Dogs Trust: Experts issue advice on keeping dogs safe as UK faces snow and ice

Dogs Trust has provided steps for owners to follow, which will ensure the safety of our pets during the Amber and yellow snow warnings in the UK.

Dog experts have issued advice on how to keep your dogs warm and safe during the cold, snowy weather.

As the Met Office issues yellow and amber weather warnings across the UK, we are set to face snow and ice as well as temperatures dropping in the coming days.

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The bad weather can have an impact on our daily life, including walking our beloved pets.

Dogs Trust is urging dog owners to follow simple steps that will keep their furry friend safe. 

The steps are as follows: 

Stay warm

Although dogs still need their exercise, it is important to wrap them up during the colder months. Dogs Trust have advised owners to buy their dogs a sensible winter coat, however, as it may be a new experience for your pet, the coat may need to be introduced in a gradual and positive way. The trust has also recommended that owners should let the dog’s fur grow longer to give them added protection.

Keep your on the lead

During walks it is recommended by Dogs Trust to keep your dog on its lead in order to protect and prevent them from falling and hurting themselves in snow. It is also recommended that the dog is wearing a collar and their microchip details are up to date.

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Keep your dog on its lead in order to protect and prevent them from falling and hurting themselves in snow. Keep your dog on its lead in order to protect and prevent them from falling and hurting themselves in snow.
Keep your dog on its lead in order to protect and prevent them from falling and hurting themselves in snow.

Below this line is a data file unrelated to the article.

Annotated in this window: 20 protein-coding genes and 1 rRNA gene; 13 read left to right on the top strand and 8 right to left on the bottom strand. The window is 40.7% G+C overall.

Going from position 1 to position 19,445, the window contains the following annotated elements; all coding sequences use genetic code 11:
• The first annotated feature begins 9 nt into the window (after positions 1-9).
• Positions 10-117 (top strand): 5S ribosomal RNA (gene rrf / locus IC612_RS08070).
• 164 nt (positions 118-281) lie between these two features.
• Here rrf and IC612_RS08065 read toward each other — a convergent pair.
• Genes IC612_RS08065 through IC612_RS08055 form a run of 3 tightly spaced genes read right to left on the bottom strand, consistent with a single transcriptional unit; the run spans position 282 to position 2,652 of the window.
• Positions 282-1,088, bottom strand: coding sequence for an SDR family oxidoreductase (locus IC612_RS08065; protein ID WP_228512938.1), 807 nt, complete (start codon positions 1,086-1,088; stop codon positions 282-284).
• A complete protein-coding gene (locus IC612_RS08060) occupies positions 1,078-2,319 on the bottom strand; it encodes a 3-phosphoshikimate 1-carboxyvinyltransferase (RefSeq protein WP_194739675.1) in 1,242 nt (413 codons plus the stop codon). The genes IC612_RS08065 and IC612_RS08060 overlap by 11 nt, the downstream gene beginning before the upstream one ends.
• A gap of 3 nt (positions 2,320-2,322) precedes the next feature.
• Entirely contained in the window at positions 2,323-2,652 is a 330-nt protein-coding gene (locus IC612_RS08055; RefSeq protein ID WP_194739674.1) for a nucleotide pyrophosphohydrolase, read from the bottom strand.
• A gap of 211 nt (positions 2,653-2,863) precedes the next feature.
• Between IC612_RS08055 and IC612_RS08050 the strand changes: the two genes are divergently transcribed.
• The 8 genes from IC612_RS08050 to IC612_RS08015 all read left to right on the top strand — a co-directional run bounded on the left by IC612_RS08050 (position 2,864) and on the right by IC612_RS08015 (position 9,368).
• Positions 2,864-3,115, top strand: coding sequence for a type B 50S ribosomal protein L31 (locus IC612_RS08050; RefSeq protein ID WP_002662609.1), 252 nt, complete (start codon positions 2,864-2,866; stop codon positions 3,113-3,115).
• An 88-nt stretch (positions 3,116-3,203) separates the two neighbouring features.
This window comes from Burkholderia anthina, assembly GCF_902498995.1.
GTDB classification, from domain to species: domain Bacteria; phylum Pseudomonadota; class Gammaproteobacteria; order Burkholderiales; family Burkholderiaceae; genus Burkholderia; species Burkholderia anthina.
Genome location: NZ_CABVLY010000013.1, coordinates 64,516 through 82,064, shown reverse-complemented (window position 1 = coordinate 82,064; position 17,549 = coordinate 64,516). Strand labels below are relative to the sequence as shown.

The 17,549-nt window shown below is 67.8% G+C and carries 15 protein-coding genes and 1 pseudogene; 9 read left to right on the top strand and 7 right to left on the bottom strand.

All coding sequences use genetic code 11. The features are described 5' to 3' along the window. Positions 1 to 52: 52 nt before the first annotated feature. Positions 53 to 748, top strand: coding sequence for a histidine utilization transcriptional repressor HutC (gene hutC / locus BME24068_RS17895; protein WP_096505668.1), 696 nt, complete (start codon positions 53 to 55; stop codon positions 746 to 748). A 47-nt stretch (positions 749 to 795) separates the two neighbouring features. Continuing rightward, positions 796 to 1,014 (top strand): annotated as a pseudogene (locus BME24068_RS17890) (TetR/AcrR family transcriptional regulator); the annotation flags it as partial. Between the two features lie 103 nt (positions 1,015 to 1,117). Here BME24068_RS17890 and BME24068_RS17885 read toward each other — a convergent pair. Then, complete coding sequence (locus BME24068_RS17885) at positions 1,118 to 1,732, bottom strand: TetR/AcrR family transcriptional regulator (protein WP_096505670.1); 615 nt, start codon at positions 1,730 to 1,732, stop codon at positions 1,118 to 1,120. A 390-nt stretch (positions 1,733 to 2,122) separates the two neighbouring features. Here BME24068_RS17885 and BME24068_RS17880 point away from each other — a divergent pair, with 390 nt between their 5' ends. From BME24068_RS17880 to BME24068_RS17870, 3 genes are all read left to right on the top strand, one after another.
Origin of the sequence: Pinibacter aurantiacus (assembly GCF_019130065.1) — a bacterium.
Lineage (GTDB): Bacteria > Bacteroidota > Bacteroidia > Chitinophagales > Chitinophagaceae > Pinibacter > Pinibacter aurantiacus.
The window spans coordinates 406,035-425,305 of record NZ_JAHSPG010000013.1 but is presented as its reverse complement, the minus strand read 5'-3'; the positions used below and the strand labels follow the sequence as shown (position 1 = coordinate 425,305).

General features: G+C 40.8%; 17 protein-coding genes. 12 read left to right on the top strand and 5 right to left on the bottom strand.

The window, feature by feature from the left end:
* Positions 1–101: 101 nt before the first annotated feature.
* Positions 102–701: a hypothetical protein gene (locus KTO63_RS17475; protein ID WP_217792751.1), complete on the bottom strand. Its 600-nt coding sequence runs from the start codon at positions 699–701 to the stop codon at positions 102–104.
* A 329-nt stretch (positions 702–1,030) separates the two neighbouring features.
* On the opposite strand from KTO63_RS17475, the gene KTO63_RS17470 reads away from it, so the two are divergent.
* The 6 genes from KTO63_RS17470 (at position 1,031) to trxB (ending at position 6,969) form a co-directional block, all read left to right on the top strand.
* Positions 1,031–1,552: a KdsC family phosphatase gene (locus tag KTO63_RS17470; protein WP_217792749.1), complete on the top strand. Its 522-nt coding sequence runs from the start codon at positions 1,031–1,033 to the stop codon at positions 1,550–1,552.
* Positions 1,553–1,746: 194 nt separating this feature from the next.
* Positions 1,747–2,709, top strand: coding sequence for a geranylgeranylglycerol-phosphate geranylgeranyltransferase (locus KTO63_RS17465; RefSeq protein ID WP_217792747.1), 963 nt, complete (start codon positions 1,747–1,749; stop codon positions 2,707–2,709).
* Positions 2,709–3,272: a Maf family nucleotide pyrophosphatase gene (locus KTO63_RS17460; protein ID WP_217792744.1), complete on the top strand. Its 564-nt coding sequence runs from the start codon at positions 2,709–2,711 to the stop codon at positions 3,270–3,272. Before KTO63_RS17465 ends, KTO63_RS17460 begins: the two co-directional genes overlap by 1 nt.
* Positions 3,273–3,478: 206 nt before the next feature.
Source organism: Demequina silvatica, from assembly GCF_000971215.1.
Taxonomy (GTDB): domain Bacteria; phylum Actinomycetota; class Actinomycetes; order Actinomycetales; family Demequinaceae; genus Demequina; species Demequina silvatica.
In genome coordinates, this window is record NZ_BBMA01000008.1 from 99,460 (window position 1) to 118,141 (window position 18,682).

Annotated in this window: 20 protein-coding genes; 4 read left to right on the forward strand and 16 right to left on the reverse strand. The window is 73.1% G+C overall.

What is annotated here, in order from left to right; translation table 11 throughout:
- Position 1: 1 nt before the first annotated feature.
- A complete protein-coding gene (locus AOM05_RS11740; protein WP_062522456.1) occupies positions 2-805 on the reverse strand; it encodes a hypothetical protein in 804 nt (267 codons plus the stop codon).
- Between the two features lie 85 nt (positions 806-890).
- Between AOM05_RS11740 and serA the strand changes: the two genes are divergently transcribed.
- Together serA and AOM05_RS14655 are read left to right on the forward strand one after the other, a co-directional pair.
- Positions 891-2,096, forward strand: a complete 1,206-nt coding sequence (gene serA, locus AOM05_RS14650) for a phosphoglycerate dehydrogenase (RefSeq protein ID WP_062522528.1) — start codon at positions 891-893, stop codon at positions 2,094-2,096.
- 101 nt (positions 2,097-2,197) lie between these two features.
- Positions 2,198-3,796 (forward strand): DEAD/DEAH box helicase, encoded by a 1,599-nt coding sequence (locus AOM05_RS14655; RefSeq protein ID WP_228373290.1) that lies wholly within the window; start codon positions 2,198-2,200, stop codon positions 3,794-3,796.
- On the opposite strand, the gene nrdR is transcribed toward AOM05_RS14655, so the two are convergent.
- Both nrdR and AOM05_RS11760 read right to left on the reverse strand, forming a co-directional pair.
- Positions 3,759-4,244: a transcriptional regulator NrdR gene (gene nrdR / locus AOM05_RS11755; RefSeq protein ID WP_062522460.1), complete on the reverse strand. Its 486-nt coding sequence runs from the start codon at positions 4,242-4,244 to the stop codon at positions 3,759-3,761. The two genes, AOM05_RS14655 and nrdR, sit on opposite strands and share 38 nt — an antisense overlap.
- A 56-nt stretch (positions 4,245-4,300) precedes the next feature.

Wipe after walking 

To ensure your dog's skin is not irritated by dampness and grit from the road, it is recommended to wipe your dog’s legs, feet and stomach after a walk during the winter.

Don’t let your dog walk on frozen ponds

Dogs should not be allowed to walk on frozen ponds as the ice may not be thick enough to take their weight, therefore pulling them under. If your dog does fall through ice, Dog Trust have issued a warning to not go after them but to encourage them to swim back to you and to call emergency services.

Avoid antifreeze

Antifreeze is highly poisonous to dogs, so antifreeze and other chemicals should be kept well out of reach, as well as mopping up any skills. Dogs Trust have recommended seeking veterinary advice if you think your dog has ingested antifreeze or other chemicals.

Increase visibility

It is important for not only your dog's safety, but your own safety as well to remain visible during the darker period. Dogs Trust are asking owners to consider wearing a hi-vis jacket, and to provide dog’s with a reflective collar, lead, coat or flashing collar.

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Check your lead

It is recommended to check the dog’s leads, collars and harness to ensure they are all fully functioning and won’t be damaged by winter weather. Dogs Trust are also recommending lead clips and carabiners to be attached indoors.

Consider indoor games

While it is great to get your dog out and about, during the winter months it may be better to give your dog some exercise from home. Dogs Trust have recommended active games such as hide and seek and ‘find it’, which are mentally stimulating for dogs. Long lasting chews and toys can also provide entertainment for them.

Manager of Dogs Trust Leeds, Emma Wakefield, explained why the above steps are important to follow during the cold months as she said: “Winter walks can be a lot of fun for both people and dogs alike, and many dogs love to run and play in the snow. But this cold weather brings with it some extra hazards for dogs and their owners."    

How to keep your dog safe during walks in the snow.How to keep your dog safe during walks in the snow.
How to keep your dog safe during walks in the snow. | Pexels

She continued: “The good news is that there are lots of simple things you can do to help your pooch stay safe and warm during cold weather, including keeping your dog on a lead as conditions worsen, wiping their paws after a walk, and taking steps to improve both your own and your dog’s visibility.” 

For more information on how to keep your dog safe and warm this winter, please visit the Dogs Trust’s website.

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